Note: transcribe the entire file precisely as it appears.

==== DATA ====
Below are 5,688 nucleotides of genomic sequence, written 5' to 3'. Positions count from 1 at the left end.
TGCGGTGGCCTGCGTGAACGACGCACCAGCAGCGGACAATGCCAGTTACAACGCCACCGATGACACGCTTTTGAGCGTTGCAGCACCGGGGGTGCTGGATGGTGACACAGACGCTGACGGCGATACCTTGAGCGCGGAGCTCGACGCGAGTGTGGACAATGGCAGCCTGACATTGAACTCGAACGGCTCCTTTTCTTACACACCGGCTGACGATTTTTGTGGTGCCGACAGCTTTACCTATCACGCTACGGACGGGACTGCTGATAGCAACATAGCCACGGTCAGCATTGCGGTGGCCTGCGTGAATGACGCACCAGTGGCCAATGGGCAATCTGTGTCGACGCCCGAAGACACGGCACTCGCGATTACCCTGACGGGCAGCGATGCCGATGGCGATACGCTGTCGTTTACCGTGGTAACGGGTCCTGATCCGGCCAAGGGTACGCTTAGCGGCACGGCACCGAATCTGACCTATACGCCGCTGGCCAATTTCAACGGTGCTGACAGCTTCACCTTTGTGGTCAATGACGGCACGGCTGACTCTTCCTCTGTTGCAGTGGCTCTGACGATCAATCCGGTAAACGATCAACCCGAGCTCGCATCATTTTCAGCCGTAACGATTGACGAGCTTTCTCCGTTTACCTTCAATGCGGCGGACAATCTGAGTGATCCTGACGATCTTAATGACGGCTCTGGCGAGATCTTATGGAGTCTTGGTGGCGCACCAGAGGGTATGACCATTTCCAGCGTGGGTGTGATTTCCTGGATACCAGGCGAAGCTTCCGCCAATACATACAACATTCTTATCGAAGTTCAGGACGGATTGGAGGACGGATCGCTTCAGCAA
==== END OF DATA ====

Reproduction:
Below are 5,688 nucleotides of genomic sequence, written 5' to 3'. Positions count from 1 at the left end.
TGCGGTGGCCTGCGTGAACGACGCACCAGCAGCGGACAATGCCAGTTACAACGCCACCGATGACACGCTTTTGAGCGTTGCAGCACCGGGGGTGCTGGATGGTGACACAGACGCTGACGGCGATACCTTGAGCGCGGAGCTCGACGCGAGTGTGGACAATGGCAGCCTGACATTGAACTCGAACGGCTCCTTTTCTTACACACCGGCTGACGATTTTTGTGGTGCCGACAGCTTTACCTATCACGCTACGGACGGGACTGCTGATAGCAACATAGCCACGGTCAGCATTGCGGTGGCCTGCGTGAATGACGCACCAGTGGCCAATGGGCAATCTGTGTCGACGCCCGAAGACACGGCACTCGCGATTACCCTGACGGGCAGCGATGCCGATGGCGATACGCTGTCGTTTACCGTGGTAACGGGTCCTGATCCGGCCAAGGGTACGCTTAGCGGCACGGCACCGAATCTGACCTATACGCCGCTGGCCAATTTCAACGGTGCTGACAGCTTCACCTTTGTGGTCAATGACGGCACGGCTGACTCTTCCTCTGTTGCAGTGGCTCTGACGATCAATCCGGTAAACGATCAACCCGAGCTCGCATCATTTTCAGCCGTAACGATTGACGAGCTTTCTCCGTTTACCTTCAATGCGGCGGACAATCTGAGTGATCCTGACGATCTTAATGACGGCTCTGGCGAGATCTTATGGAGTCTTGGTGGCGCACCAGAGGGTATGACCATTTCCAGCGTGGGTGTGATTTCCTGGATACCAGGCGAAGCTTCCGCCAATACATACAACATTCTTATCGAAGTTCAGGACGGATTGGAGGACGGATCGCTTCAGCAA